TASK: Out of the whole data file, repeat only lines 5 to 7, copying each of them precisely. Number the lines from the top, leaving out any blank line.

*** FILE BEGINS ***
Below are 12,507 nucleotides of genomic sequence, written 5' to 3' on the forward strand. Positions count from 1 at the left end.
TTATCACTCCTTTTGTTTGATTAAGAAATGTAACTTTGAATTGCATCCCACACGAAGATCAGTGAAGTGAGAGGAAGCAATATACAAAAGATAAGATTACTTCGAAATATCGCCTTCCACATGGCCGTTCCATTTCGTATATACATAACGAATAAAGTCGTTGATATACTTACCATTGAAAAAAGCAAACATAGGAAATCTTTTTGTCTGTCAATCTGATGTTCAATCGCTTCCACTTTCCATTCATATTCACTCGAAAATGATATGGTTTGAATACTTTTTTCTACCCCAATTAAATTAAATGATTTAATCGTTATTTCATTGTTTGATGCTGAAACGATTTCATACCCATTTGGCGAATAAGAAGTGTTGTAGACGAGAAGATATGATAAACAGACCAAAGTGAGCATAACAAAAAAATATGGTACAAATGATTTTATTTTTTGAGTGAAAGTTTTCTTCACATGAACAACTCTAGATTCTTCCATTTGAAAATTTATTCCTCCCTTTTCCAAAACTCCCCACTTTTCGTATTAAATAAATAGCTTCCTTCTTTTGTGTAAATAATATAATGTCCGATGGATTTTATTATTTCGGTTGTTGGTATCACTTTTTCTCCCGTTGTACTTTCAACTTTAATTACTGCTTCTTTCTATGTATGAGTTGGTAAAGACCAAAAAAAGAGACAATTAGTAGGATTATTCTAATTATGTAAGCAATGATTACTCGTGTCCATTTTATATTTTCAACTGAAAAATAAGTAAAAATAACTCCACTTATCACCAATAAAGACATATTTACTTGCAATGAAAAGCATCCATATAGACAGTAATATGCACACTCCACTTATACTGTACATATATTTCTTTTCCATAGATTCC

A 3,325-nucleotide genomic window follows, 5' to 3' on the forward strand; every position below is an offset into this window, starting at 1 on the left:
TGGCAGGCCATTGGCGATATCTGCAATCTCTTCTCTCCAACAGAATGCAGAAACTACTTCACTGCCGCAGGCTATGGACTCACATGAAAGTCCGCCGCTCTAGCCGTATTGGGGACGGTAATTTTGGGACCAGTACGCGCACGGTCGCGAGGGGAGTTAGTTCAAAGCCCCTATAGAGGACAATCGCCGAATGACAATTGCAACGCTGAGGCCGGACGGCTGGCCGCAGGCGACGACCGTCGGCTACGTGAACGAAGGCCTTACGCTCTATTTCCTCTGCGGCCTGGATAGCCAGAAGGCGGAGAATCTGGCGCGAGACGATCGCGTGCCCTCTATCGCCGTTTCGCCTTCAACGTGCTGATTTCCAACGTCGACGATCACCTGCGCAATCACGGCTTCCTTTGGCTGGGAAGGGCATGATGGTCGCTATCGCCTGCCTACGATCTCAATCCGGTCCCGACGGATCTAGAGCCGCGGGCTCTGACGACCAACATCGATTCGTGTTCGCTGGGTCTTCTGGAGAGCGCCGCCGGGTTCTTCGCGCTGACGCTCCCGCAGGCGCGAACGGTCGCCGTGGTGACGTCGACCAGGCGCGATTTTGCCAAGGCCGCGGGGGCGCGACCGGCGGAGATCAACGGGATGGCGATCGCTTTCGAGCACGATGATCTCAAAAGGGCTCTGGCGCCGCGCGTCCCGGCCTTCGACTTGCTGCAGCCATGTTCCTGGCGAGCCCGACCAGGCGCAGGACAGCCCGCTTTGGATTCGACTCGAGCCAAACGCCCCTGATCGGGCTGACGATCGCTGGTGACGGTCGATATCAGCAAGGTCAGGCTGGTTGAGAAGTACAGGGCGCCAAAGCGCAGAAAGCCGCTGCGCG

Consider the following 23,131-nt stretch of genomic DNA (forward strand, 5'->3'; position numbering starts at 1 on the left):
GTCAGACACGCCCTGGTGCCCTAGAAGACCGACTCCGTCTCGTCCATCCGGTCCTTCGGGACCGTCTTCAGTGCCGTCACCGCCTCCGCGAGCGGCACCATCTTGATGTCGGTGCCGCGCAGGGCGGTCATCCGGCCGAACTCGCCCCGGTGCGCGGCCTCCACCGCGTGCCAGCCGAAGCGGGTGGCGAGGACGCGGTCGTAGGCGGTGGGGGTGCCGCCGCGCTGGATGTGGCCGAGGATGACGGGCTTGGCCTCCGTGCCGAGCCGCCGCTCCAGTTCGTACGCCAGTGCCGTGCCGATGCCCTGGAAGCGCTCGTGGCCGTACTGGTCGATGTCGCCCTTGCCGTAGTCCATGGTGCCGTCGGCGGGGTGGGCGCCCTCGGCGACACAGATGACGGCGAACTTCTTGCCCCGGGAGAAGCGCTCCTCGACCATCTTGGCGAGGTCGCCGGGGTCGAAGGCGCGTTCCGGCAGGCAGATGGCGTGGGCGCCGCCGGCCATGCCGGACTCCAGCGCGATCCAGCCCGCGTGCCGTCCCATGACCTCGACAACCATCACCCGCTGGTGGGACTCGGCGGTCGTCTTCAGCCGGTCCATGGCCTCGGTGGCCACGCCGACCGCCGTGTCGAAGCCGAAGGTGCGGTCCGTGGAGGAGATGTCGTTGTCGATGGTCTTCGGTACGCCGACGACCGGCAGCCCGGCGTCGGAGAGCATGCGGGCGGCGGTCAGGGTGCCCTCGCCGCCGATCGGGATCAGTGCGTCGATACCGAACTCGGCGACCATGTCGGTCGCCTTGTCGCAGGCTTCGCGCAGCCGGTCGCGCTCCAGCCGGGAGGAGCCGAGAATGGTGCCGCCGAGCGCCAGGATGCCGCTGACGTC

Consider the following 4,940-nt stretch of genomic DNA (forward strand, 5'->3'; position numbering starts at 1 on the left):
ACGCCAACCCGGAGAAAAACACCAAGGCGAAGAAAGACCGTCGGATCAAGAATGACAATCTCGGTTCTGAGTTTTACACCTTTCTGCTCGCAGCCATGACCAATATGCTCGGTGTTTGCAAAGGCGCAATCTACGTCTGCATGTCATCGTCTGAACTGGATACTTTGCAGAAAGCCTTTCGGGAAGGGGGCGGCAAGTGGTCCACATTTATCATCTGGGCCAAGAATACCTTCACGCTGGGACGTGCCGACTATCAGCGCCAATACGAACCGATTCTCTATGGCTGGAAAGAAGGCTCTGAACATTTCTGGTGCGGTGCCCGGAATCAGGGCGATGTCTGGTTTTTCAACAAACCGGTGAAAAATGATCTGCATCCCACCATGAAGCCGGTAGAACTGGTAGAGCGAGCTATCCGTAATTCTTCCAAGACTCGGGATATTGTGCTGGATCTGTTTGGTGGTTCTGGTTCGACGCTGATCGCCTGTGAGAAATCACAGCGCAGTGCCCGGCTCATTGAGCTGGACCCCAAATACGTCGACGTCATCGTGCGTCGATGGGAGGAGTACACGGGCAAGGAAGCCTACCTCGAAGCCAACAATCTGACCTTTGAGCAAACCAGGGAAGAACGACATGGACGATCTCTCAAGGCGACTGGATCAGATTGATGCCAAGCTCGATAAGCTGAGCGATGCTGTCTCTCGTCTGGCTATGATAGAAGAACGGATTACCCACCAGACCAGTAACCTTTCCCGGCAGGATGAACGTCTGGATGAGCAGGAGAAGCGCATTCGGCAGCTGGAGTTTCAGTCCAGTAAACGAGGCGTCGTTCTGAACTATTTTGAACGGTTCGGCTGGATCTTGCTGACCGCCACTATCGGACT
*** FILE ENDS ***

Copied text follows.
Consider the following 23,131-nt stretch of genomic DNA (forward strand, 5'->3'; position numbering starts at 1 on the left):
GTCAGACACGCCCTGGTGCCCTAGAAGACCGACTCCGTCTCGTCCATCCGGTCCTTCGGGACCGTCTTCAGTGCCGTCACCGCCTCCGCGAGCGGCACCATCTTGATGTCGGTGCCGCGCAGGGCGGTCATCCGGCCGAACTCGCCCCGGTGCGCGGCCTCCACCGCGTGCCAGCCGAAGCGGGTGGCGAGGACGCGGTCGTAGGCGGTGGGGGTGCCGCCGCGCTGGATGTGGCCGAGGATGACGGGCTTGGCCTCCGTGCCGAGCCGCCGCTCCAGTTCGTACGCCAGTGCCGTGCCGATGCCCTGGAAGCGCTCGTGGCCGTACTGGTCGATGTCGCCCTTGCCGTAGTCCATGGTGCCGTCGGCGGGGTGGGCGCCCTCGGCGACACAGATGACGGCGAACTTCTTGCCCCGGGAGAAGCGCTCCTCGACCATCTTGGCGAGGTCGCCGGGGTCGAAGGCGCGTTCCGGCAGGCAGATGGCGTGGGCGCCGCCGGCCATGCCGGACTCCAGCGCGATCCAGCCCGCGTGCCGTCCCATGACCTCGACAACCATCACCCGCTGGTGGGACTCGGCGGTCGTCTTCAGCCGGTCCATGGCCTCGGTGGCCACGCCGACCGCCGTGTCGAAGCCGAAGGTGCGGTCCGTGGAGGAGATGTCGTTGTCGATGGTCTTCGGTACGCCGACGACCGGCAGCCCGGCGTCGGAGAGCATGCGGGCGGCGGTCAGGGTGCCCTCGCCGCCGATCGGGATCAGTGCGTCGATACCGAACTCGGCGACCATGTCGGTCGCCTTGTCGCAGGCTTCGCGCAGCCGGTCGCGCTCCAGCCGGGAGGAGCCGAGAATGGTGCCGCCGAGCGCCAGGATGCCGCTGACGTC

Consider the following 4,940-nt stretch of genomic DNA (forward strand, 5'->3'; position numbering starts at 1 on the left):